The Foreign Service Journal, July-August 2023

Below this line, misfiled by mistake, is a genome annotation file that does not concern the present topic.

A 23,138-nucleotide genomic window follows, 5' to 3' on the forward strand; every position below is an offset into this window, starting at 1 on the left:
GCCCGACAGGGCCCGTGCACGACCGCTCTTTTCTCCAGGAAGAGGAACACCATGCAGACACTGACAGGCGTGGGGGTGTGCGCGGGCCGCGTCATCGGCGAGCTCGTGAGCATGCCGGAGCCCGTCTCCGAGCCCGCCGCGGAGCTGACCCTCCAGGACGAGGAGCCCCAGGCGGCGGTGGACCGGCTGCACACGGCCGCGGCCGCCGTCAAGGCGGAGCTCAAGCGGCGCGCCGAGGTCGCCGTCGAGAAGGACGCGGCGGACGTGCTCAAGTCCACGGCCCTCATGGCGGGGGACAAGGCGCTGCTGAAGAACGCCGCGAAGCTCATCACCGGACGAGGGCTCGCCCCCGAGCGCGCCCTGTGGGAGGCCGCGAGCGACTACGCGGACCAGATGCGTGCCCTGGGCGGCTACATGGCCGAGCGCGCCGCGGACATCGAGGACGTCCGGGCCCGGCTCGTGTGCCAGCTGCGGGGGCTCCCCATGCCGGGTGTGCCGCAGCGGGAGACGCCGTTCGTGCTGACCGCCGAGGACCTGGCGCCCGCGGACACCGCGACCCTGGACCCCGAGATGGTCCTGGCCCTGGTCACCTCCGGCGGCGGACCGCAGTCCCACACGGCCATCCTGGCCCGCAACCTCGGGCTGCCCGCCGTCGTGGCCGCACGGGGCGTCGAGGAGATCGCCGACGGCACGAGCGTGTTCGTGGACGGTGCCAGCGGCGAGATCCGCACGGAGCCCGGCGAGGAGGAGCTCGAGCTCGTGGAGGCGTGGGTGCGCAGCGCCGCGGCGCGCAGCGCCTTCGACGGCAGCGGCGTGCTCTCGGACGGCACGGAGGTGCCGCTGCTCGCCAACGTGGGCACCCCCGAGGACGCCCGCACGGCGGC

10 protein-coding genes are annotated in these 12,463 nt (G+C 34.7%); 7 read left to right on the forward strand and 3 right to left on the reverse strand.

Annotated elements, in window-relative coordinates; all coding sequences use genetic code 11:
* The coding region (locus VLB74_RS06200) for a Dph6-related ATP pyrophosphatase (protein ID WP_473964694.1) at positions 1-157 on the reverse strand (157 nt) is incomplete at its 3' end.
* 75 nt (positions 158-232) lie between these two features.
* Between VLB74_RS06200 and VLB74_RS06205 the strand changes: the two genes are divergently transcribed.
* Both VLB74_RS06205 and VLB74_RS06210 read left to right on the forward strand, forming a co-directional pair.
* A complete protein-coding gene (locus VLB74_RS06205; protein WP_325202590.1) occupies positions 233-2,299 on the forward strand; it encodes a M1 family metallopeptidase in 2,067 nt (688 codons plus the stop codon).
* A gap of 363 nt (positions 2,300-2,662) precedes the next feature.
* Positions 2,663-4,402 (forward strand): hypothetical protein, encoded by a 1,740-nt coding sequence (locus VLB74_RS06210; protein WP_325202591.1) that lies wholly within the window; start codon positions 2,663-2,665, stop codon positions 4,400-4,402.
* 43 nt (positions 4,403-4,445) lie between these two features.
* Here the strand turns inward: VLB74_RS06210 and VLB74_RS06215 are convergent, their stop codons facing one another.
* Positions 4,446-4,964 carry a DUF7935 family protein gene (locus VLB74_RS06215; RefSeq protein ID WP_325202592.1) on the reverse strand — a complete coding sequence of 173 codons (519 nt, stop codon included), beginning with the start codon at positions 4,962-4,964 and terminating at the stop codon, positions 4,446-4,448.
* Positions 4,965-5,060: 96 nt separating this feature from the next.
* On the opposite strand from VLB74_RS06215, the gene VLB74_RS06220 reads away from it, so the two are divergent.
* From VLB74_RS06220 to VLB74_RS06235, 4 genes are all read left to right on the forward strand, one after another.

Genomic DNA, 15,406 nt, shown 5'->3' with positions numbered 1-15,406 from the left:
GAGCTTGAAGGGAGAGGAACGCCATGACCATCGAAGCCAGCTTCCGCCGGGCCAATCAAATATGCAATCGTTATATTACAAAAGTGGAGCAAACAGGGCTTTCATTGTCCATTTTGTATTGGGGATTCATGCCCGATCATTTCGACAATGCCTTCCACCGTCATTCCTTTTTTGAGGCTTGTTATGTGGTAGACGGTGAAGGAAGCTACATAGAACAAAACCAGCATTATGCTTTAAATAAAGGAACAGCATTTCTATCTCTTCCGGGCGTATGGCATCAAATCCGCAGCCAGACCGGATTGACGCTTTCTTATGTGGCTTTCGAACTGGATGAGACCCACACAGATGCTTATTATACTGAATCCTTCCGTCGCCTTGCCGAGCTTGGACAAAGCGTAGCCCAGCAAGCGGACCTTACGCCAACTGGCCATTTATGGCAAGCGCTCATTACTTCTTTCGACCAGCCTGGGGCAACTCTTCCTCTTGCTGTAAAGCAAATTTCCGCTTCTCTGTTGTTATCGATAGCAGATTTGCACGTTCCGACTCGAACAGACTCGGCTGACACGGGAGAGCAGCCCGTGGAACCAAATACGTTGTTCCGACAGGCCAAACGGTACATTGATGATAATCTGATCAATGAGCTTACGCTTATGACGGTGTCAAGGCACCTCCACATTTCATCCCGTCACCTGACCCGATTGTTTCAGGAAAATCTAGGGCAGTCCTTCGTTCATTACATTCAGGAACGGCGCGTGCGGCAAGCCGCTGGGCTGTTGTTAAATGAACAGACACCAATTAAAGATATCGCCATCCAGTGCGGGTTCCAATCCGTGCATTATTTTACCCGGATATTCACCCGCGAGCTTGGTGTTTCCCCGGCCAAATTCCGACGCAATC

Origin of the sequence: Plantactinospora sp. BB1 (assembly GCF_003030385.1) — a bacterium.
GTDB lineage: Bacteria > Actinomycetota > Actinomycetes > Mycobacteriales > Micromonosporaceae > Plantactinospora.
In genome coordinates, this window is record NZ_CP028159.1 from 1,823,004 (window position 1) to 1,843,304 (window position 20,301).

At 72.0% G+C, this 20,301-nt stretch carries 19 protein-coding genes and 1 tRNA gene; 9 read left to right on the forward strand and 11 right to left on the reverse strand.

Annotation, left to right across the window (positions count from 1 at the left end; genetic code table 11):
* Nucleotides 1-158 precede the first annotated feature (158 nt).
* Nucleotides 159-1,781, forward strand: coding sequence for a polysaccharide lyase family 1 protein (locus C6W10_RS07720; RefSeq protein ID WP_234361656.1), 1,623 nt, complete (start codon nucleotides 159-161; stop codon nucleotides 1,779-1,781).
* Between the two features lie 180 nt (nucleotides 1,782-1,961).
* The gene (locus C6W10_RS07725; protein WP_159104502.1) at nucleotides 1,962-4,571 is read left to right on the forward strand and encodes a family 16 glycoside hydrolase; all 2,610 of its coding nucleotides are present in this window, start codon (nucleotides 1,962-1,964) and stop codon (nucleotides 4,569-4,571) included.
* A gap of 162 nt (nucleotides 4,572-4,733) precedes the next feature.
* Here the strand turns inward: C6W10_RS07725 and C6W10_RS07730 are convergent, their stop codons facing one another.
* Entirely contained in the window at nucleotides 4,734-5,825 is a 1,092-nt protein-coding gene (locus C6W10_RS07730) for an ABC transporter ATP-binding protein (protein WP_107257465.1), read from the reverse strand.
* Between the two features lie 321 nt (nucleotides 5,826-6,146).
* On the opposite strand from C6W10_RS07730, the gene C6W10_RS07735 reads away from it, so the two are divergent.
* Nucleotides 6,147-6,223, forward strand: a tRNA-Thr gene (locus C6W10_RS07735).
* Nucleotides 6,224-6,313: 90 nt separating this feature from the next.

88 JULY-AUGUST 2023 | THE FOREIGN SERVICE JOURNAL IN MEMORY n Scott Wilmer Cullum, 53, a Foreign Service specialist, passed away on April 17, 2023, after an illness. Mr. Cullum was born in Bel Air, Md., to Roland “Neil” and Mattie Vencill Cul- lum. He grew up in Harford County, Md. In 1999 he met Mary “Kelly” Niewen- hous when the two were working as man- agers at a restaurant in Bel Air. After she joined the Peace Corps, Mr. Cullum fol- lowed her to Kazakhstan—an adventure that sparked his interest in joining the Foreign Service. This desire was further solidified after the events of 9/11. The couple were married in 2001 and then moved to the Washington, D.C., area, where Mr. Cullum worked in the information technology sector as a contractor on projects with a variety of organizations, including the World Bank. In 2005, shortly after obtaining his master’s degree in information security from University of Maryland University College, Mr. Cullum joined the Depart- ment of State as a Foreign Service spe- cialist in information technology. Over the course of his 18-year career, he served in Sierra Leone, Turkmenistan, Cuba, Azerbaijan, and Jordan, in addition to several offices in Washington, D.C., with the Bureau of Information Resource Management (IRM). He began a doctor- ate in cybersecurity management from Nova Southeastern University in Florida and was also selected to be part of IRM’s Executive Development Program from 2015 to 2017, when he attended the National Defense University. Curious about the world, Mr. Cul- lum loved to explore with his family and especially enjoyed sampling the food wherever he went. Always one to make the best of any situation, he was known as a pizza chef for friends and colleagues at several posts where there was no pizza to be found. Whether fishing off the coast of West Africa, spending time with friends in First Park in Ashgabat, riding his dirt bike along Havana’s Malecón esplanade, searching for waterfalls across Azer- baijan, or watching the sun set over the Dead Sea, he lived life to the fullest. Mr. Cullum gave of his time gener- ously to help colleagues and loved serving his country. He cherished most his time spent with family, watching his children, nieces, and nephews grow up. He is survived by his wife, Mary “Kelly” Niewenhous Cullum (an FSO); children Sierra and Rory Cullum; mother Mattie Cullum; brothers Greg Cullum (and wife Carol), Brian Cullum (and wife Dimitra), and David Cullum (and wife Alexandra); and numerous nieces, neph- ews, and cousins. n Maureen A. Howard, 78, a former Foreign Service officer, passed away on Jan. 5, 2023, in Tacoma, Wash., after a yearlong battle with cancer. Ms. Howard was born in Cloquet, Minn., to George and Mary Matter. The family moved to Longview, Wash., when she was a young child. She earned a B.A. in biology from Fort Wright College in 1966, a B.A. in educa- tion from Eastern Washington University in 1968, an M.A. in liturgical studies from the University of Notre Dame in South Bend, Ind., in 1977, and also completed her doctoral coursework in theology there in 1982. Over the course of her career, Ms. How- ard served as a public diplomacy officer in the Foreign Service from 1995 to 2003 and was also an educator. But she was best known for her work as an affordable hous- ing advocate, spending more than 40 years as a champion for the unhoused. She began her work in housing as director of the Martin Luther King Ecu- menical Center in Tacoma, where she built a program that, by the time she left the role in 1992, provided direct support to 600 homeless men, women, and children. She was a founding member and presi- dent of the Washington State Coalition for the Homeless, executive director of Habitat for Humanity of Washington State; and, up until the time of her passing, she was the driving force behind the Tacoma Pierce County Coalition to End Homelessness. Ms. Howard won many awards, including the Margret Sevey Lifetime Achievement Award from the Washing- ton State Housing Finance Commission in October 2022 and the Social Justice Award fromThe Conversation 253 in January 2023. Those who knew her described her as a person who got things done and a fearless yet gracious leader in challenging oppression and bureaucracy. She was passionate about singing, travel, and family. She also enjoyed trac- ing her genealogy, which she shared by creating family heritage photo books to welcome babies, congratulate newly- weds, and celebrate family members who had passed. Ms. Howard is preceded in death by her parents, brother Mark, sister Loretta Jeanne, brother Anthony Matter, and nephew Gordan King. She is survived by husband Jeremy Kunz; daughter Elisabeth Howard (and husband David Langmack); several grandchildren; and siblings George (and wife Donna) Matter, Kurt (and wife Joanie) Matter, Margaret (and husband Robert) King, Kathleen (and husband Timothy) Gallagher, James (and wife Susan) Matter, and Mary Jo (and husband Marcus) Thompson, as well as her former husband, Rogers Howard. n James G. Lowenstein, 95, a retired Foreign Service officer and former